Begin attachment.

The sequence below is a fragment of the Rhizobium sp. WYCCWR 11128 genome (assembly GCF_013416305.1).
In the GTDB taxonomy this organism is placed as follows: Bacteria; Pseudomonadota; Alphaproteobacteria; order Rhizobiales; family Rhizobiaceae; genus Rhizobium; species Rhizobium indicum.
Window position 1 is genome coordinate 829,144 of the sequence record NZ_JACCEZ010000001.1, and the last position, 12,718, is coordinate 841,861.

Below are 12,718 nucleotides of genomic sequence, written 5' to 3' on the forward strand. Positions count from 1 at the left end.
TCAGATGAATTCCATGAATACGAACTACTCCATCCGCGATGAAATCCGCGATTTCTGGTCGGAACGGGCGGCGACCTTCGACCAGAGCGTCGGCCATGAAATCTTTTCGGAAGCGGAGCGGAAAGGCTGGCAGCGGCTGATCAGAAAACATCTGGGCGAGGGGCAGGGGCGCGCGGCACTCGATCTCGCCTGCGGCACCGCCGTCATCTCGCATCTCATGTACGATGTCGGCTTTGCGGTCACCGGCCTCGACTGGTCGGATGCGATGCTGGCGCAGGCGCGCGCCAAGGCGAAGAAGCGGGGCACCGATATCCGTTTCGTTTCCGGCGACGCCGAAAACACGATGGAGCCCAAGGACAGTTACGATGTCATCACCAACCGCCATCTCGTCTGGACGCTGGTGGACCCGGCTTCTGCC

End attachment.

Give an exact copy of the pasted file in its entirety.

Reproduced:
The sequence below is a fragment of the Rhizobium sp. WYCCWR 11128 genome (assembly GCF_013416305.1).
In the GTDB taxonomy this organism is placed as follows: Bacteria; Pseudomonadota; Alphaproteobacteria; order Rhizobiales; family Rhizobiaceae; genus Rhizobium; species Rhizobium indicum.
Window position 1 is genome coordinate 829,144 of the sequence record NZ_JACCEZ010000001.1, and the last position, 12,718, is coordinate 841,861.

Below are 12,718 nucleotides of genomic sequence, written 5' to 3' on the forward strand. Positions count from 1 at the left end.
TCAGATGAATTCCATGAATACGAACTACTCCATCCGCGATGAAATCCGCGATTTCTGGTCGGAACGGGCGGCGACCTTCGACCAGAGCGTCGGCCATGAAATCTTTTCGGAAGCGGAGCGGAAAGGCTGGCAGCGGCTGATCAGAAAACATCTGGGCGAGGGGCAGGGGCGCGCGGCACTCGATCTCGCCTGCGGCACCGCCGTCATCTCGCATCTCATGTACGATGTCGGCTTTGCGGTCACCGGCCTCGACTGGTCGGATGCGATGCTGGCGCAGGCGCGCGCCAAGGCGAAGAAGCGGGGCACCGATATCCGTTTCGTTTCCGGCGACGCCGAAAACACGATGGAGCCCAAGGACAGTTACGATGTCATCACCAACCGCCATCTCGTCTGGACGCTGGTGGACCCGGCTTCTGCC